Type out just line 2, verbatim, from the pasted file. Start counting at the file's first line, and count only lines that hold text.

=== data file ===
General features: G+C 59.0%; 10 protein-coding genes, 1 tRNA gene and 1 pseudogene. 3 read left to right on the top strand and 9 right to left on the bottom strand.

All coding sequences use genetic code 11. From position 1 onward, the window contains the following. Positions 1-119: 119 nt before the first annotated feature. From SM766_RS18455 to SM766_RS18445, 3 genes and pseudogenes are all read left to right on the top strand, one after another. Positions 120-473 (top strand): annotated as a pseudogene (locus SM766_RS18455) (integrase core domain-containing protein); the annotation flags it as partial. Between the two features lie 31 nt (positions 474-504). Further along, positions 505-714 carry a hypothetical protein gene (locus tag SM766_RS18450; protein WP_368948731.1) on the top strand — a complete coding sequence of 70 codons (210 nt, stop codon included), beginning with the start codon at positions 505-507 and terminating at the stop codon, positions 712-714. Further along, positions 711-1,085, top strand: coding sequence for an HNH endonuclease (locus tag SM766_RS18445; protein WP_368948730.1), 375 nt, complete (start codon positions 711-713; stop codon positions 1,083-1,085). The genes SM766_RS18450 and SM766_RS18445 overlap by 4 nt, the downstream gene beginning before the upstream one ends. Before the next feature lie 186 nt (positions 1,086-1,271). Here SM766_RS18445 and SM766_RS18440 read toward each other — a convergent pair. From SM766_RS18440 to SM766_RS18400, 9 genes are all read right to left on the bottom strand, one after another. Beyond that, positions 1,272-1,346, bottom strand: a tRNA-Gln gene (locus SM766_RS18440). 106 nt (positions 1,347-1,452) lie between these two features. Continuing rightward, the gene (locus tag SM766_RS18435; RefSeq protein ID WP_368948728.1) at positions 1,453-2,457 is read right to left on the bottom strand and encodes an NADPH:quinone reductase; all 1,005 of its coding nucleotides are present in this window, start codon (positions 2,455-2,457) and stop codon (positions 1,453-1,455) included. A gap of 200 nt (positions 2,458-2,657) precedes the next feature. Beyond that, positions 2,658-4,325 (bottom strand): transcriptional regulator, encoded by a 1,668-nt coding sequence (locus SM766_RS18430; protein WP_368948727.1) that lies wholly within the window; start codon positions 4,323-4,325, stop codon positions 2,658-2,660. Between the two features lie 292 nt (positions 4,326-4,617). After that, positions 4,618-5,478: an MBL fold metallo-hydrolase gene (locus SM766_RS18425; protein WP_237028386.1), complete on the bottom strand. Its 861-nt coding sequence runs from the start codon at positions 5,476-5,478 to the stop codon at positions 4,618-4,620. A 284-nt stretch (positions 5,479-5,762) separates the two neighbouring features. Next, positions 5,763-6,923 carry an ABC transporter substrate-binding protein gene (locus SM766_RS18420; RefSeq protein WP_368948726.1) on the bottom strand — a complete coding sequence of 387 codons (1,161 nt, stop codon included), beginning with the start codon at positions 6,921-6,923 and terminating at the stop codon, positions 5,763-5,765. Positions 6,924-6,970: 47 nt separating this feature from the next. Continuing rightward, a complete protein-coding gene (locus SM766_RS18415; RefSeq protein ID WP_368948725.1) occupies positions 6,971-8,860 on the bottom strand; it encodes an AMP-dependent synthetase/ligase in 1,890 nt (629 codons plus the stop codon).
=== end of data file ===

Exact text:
All coding sequences use genetic code 11. From position 1 onward, the window contains the following. Positions 1-119: 119 nt before the first annotated feature. From SM766_RS18455 to SM766_RS18445, 3 genes and pseudogenes are all read left to right on the top strand, one after another. Positions 120-473 (top strand): annotated as a pseudogene (locus SM766_RS18455) (integrase core domain-containing protein); the annotation flags it as partial. Between the two features lie 31 nt (positions 474-504). Further along, positions 505-714 carry a hypothetical protein gene (locus tag SM766_RS18450; protein WP_368948731.1) on the top strand — a complete coding sequence of 70 codons (210 nt, stop codon included), beginning with the start codon at positions 505-507 and terminating at the stop codon, positions 712-714. Further along, positions 711-1,085, top strand: coding sequence for an HNH endonuclease (locus tag SM766_RS18445; protein WP_368948730.1), 375 nt, complete (start codon positions 711-713; stop codon positions 1,083-1,085). The genes SM766_RS18450 and SM766_RS18445 overlap by 4 nt, the downstream gene beginning before the upstream one ends. Before the next feature lie 186 nt (positions 1,086-1,271). Here SM766_RS18445 and SM766_RS18440 read toward each other — a convergent pair. From SM766_RS18440 to SM766_RS18400, 9 genes are all read right to left on the bottom strand, one after another. Beyond that, positions 1,272-1,346, bottom strand: a tRNA-Gln gene (locus SM766_RS18440). 106 nt (positions 1,347-1,452) lie between these two features. Continuing rightward, the gene (locus tag SM766_RS18435; RefSeq protein ID WP_368948728.1) at positions 1,453-2,457 is read right to left on the bottom strand and encodes an NADPH:quinone reductase; all 1,005 of its coding nucleotides are present in this window, start codon (positions 2,455-2,457) and stop codon (positions 1,453-1,455) included. A gap of 200 nt (positions 2,458-2,657) precedes the next feature. Beyond that, positions 2,658-4,325 (bottom strand): transcriptional regulator, encoded by a 1,668-nt coding sequence (locus SM766_RS18430; protein WP_368948727.1) that lies wholly within the window; start codon positions 4,323-4,325, stop codon positions 2,658-2,660. Between the two features lie 292 nt (positions 4,326-4,617). After that, positions 4,618-5,478: an MBL fold metallo-hydrolase gene (locus SM766_RS18425; protein WP_237028386.1), complete on the bottom strand. Its 861-nt coding sequence runs from the start codon at positions 5,476-5,478 to the stop codon at positions 4,618-4,620. A 284-nt stretch (positions 5,479-5,762) separates the two neighbouring features. Next, positions 5,763-6,923 carry an ABC transporter substrate-binding protein gene (locus SM766_RS18420; RefSeq protein WP_368948726.1) on the bottom strand — a complete coding sequence of 387 codons (1,161 nt, stop codon included), beginning with the start codon at positions 6,921-6,923 and terminating at the stop codon, positions 5,763-5,765. Positions 6,924-6,970: 47 nt separating this feature from the next. Continuing rightward, a complete protein-coding gene (locus SM766_RS18415; RefSeq protein ID WP_368948725.1) occupies positions 6,971-8,860 on the bottom strand; it encodes an AMP-dependent synthetase/ligase in 1,890 nt (629 codons plus the stop codon).